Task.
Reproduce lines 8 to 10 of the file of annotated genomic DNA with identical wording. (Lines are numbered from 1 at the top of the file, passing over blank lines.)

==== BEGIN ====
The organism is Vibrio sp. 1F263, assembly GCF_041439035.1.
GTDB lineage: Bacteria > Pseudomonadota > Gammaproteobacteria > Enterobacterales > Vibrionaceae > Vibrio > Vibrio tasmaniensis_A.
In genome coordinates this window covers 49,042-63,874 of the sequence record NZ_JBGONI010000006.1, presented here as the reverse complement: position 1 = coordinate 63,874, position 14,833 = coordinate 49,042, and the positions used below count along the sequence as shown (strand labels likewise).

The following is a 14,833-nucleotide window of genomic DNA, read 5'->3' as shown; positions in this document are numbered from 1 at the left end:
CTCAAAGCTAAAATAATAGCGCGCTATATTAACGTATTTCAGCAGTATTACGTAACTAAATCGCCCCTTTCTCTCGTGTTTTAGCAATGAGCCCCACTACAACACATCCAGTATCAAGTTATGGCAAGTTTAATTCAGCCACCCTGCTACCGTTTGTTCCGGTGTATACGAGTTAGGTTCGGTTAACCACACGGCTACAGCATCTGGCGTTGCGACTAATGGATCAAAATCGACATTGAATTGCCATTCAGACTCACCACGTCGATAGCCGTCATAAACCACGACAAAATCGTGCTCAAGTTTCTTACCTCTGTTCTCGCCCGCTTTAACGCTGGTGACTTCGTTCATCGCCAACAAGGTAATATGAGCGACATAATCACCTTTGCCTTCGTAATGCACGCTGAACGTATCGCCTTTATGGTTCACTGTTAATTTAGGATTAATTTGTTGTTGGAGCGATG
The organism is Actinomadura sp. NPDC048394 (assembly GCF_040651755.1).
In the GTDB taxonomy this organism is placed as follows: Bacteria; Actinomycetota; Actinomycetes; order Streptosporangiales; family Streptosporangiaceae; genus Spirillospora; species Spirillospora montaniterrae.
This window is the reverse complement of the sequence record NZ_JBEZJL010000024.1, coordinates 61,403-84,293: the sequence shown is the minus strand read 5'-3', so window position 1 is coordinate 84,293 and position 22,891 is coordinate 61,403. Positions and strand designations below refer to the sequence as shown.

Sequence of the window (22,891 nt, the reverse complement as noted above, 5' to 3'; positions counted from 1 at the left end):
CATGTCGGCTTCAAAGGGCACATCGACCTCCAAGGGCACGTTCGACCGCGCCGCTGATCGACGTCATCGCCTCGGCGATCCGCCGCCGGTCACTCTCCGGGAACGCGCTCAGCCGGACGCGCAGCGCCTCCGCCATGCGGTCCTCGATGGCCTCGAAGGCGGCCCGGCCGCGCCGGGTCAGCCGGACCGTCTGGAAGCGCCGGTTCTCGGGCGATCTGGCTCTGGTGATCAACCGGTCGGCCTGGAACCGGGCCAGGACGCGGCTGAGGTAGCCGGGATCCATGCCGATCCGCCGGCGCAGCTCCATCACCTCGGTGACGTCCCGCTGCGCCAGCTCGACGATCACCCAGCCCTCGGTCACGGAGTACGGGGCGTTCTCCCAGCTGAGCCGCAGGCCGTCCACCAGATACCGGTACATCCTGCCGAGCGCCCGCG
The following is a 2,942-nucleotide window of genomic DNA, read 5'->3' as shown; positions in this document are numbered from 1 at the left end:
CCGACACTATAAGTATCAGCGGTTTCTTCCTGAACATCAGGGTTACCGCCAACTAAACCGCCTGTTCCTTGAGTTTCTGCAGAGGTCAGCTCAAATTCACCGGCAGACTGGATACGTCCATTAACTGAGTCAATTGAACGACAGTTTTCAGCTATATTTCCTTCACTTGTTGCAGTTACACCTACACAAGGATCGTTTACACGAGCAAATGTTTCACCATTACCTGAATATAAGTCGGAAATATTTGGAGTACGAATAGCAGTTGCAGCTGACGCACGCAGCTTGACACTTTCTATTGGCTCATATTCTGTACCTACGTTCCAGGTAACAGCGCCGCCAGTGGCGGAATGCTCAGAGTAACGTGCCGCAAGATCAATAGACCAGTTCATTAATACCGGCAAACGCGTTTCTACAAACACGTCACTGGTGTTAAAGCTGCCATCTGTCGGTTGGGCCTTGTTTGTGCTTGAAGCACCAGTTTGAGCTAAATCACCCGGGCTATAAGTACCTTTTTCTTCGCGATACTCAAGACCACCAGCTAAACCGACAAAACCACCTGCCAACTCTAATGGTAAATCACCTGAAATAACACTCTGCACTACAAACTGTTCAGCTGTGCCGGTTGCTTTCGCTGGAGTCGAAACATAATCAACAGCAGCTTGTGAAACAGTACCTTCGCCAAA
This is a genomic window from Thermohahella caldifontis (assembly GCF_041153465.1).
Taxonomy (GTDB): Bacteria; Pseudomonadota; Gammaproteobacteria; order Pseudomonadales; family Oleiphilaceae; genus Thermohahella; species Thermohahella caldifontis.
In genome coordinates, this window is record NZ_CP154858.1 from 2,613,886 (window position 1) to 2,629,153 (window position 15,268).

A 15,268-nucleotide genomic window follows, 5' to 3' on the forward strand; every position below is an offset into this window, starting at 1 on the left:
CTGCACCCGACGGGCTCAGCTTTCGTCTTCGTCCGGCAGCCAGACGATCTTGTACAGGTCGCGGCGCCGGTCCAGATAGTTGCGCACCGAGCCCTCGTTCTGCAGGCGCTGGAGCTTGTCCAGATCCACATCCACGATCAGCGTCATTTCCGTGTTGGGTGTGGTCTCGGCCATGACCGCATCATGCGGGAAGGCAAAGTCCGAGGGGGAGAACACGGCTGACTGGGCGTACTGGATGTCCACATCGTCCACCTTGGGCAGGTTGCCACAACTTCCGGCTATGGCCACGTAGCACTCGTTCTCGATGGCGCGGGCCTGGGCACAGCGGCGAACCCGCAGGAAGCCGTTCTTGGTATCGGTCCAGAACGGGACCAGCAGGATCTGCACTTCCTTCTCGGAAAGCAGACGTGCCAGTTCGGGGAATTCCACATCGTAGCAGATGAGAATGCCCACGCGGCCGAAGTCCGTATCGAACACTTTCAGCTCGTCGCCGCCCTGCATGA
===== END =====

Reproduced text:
This window is the reverse complement of the sequence record NZ_JBEZJL010000024.1, coordinates 61,403-84,293: the sequence shown is the minus strand read 5'-3', so window position 1 is coordinate 84,293 and position 22,891 is coordinate 61,403. Positions and strand designations below refer to the sequence as shown.

Sequence of the window (22,891 nt, the reverse complement as noted above, 5' to 3'; positions counted from 1 at the left end):
CATGTCGGCTTCAAAGGGCACATCGACCTCCAAGGGCACGTTCGACCGCGCCGCTGATCGACGTCATCGCCTCGGCGATCCGCCGCCGGTCACTCTCCGGGAACGCGCTCAGCCGGACGCGCAGCGCCTCCGCCATGCGGTCCTCGATGGCCTCGAAGGCGGCCCGGCCGCGCCGGGTCAGCCGGACCGTCTGGAAGCGCCGGTTCTCGGGCGATCTGGCTCTGGTGATCAACCGGTCGGCCTGGAACCGGGCCAGGACGCGGCTGAGGTAGCCGGGATCCATGCCGATCCGCCGGCGCAGCTCCATCACCTCGGTGACGTCCCGCTGCGCCAGCTCGACGATCACCCAGCCCTCGGTCACGGAGTACGGGGCGTTCTCCCAGCTGAGCCGCAGGCCGTCCACCAGATACCGGTACATCCTGCCGAGCGCCCGCG